How much you like the series may depend on whether you’re a stickler for staying faithful to the source material.
Jared Harris stars as visionary mathematician Hari Seldon. [credit:
Apple TV+ ]
Isaac Asimov's hugely influential Foundation series of science fiction novels is notoriously difficult to adapt to the screen. The author himself admitted that he wrote strictly for the printed page, and he always refused invitations to adapt his work for film or TV. But Asimov was more than happy to let others adapt his work to a new medium, and he was wise enough to expect that there would—and should—be significant departures from the print version.
That's just what showrunner David S. Goyer (Dark Knight trilogy, Da Vinci's Demons) has done with Foundation, Apple TV+'s visually stunning, eminently bingeable new series. Goyer describes it as more of a remix than a direct adaptation, and to my taste, it is a smashing success in storytelling. This series respects Asimov's sweeping visionary ideas without lapsing into slavish reverence and over-pontification. That said, how much you like Goyer's vision might depend on how much of a stickler you are about remaining faithful to the source material.
Microsoft’s rocky introduction to Android continues with worst-in-class update speed.
The Microsoft Surface Duo. It's very big. [credit:
Ron Amadeo ]
If Microsoft wants to be taken seriously as an Android manufacturer, one of the things it will need to establish is a track record of reliable, on-time software updates. But as the company launches a second generation of the Surface Duo and the company's first Android phone turns a year old, so far Microsoft has failed to impress.
The Surface Duo 1 shipped in September 2020 with Android 10, which was a full year old at the time, and Android 11 had already launched. The hope was that Microsoft would quickly update the Duo to the latest version of Android, but that never happened. Today the device is still running Android 10, which is now two years old, and Android 12 is about to ship. Microsoft has finally broken its silence about Surface Duo 1 updates, and the company tells The Verge it plans to update the device to Android 11 "before the end of this year."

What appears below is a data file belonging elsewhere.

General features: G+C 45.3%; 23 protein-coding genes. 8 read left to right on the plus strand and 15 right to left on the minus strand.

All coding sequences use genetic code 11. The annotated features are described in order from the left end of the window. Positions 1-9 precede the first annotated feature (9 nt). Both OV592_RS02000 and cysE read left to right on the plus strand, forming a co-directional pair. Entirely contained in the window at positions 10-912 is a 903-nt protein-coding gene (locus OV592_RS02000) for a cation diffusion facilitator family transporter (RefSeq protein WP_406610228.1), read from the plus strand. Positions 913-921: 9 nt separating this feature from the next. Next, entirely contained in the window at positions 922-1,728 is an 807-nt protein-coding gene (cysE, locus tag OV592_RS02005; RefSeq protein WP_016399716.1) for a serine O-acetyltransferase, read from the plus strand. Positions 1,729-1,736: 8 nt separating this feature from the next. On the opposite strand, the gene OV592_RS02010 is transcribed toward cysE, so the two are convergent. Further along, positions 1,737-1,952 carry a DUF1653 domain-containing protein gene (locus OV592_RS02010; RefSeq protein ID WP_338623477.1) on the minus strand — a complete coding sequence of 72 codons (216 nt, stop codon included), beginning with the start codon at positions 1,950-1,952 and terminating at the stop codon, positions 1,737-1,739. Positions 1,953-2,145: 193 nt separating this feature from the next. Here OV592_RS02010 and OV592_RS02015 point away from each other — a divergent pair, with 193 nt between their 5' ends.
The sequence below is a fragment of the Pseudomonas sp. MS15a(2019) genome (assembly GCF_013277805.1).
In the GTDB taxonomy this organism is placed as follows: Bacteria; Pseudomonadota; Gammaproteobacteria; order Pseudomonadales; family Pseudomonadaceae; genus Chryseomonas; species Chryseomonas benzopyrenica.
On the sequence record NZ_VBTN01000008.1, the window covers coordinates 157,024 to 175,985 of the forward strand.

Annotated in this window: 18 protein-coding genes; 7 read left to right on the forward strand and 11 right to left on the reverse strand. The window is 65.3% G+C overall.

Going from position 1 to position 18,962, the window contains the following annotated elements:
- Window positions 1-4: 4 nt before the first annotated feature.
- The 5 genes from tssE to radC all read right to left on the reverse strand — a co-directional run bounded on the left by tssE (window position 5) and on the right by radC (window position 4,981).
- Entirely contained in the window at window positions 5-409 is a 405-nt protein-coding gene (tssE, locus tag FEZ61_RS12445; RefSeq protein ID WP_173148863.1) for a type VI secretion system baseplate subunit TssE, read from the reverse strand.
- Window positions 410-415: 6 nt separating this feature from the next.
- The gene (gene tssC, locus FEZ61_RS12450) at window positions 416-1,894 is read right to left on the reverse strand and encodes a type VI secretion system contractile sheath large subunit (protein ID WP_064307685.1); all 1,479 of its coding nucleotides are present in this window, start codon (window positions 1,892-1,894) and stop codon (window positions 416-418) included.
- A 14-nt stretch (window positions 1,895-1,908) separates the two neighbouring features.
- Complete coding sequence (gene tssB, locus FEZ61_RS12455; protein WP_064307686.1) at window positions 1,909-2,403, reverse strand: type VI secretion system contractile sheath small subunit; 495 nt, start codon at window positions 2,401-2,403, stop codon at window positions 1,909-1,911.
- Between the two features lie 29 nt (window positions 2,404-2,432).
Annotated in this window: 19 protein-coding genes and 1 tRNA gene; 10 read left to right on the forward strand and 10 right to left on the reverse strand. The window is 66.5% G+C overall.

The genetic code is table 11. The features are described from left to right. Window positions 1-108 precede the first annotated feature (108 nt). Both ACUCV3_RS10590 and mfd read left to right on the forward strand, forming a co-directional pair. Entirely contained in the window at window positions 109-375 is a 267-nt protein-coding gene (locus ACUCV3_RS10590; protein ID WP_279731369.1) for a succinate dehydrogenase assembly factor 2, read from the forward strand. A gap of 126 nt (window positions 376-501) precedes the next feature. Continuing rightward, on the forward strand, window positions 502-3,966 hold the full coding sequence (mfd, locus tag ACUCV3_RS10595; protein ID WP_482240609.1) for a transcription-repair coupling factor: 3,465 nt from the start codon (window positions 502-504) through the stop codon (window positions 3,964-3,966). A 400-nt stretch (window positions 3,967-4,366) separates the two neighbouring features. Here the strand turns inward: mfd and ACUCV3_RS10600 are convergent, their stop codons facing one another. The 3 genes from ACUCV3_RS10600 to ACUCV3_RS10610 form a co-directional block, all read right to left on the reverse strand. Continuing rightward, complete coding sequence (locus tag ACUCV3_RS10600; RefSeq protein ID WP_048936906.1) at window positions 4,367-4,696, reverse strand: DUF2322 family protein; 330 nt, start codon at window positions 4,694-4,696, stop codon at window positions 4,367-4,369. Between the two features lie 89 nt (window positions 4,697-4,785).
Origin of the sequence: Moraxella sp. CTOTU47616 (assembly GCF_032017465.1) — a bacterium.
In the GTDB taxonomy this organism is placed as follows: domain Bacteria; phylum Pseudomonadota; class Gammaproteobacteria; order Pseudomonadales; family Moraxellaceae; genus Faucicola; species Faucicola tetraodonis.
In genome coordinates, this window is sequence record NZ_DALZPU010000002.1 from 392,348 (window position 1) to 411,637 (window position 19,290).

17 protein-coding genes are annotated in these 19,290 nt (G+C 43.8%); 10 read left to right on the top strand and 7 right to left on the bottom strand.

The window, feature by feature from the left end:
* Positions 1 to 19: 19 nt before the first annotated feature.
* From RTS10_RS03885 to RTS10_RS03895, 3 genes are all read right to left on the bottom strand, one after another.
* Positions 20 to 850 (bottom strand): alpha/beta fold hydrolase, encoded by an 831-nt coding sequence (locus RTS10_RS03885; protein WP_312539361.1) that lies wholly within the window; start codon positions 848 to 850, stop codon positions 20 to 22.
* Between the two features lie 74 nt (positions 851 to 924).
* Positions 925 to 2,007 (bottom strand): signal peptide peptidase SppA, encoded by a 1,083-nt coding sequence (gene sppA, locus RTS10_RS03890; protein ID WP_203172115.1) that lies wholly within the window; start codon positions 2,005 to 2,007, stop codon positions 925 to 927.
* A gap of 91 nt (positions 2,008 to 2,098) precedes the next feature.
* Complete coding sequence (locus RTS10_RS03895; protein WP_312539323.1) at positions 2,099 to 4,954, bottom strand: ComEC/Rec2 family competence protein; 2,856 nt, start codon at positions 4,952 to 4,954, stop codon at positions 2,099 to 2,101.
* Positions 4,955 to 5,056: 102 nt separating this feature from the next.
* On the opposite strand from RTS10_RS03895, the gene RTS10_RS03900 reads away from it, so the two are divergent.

Assuming Microsoft follows through on its promise, the company's $1,400 flagship device will be updated from a two-year-old operating system to a one-year-old operating system. Microsoft committed to three years of updates, and it has been delivering monthly security updates. But this is still worst-in-class update support, especially for the price. Samsung usually rolls out Android to its latest flagship three months after Google's release, while OnePlus usually takes around a month—Microsoft's one-year timeframe is really bad.
Waydroid is an open source tool that installs an Android image in a container on Linux devices in order to let you run Android apps on Linux phones or PCs. But you know what else runs Linux these days? Windows PCs, thanks to Microsoft’s Windows Subsystem for Linux (WSL). So Waydroid developer Erfan Abdi took […]
Waydroid is an open source tool that installs an Android image in a container on Linux devices in order to let you run Android apps on Linux phones or PCs. But you know what else runs Linux these days? Windows PCs, thanks to Microsoft’s Windows Subsystem for Linux (WSL).
Since mobile Linux is still a pretty young platform, there aren’t nearly as many Linux apps designed for phones as there are Android apps, so this opens the door to running some Android apps and games on phones while using Linux as your primary operating system.
Running Android apps on a Windows PC is a bit of a different proposition. While it could open the door to using some mobile-only games (or apps like Clubhouse) on a desktop computer, it’s not like there’s any shortage of desktop-optimized apps, games, or websites. I imagine where something like Waydroid would really come in handy on Windows computers is Windows tablets – despite Microsoft’s best efforts to encourage developers to create apps specifically for touch-first devices like its Surface line of tablets, Windows has largely remained a keyboard and mouse operating system for decades.
The Windows Subsystem for Android is coming to Windows 11 some time after the operating system launches next month – Microsoft says it’s not ready for the general public just yet. And that means that you might be able to use the third-party, open source Waydroid to run Android apps on Windows PCs before you can use WSA.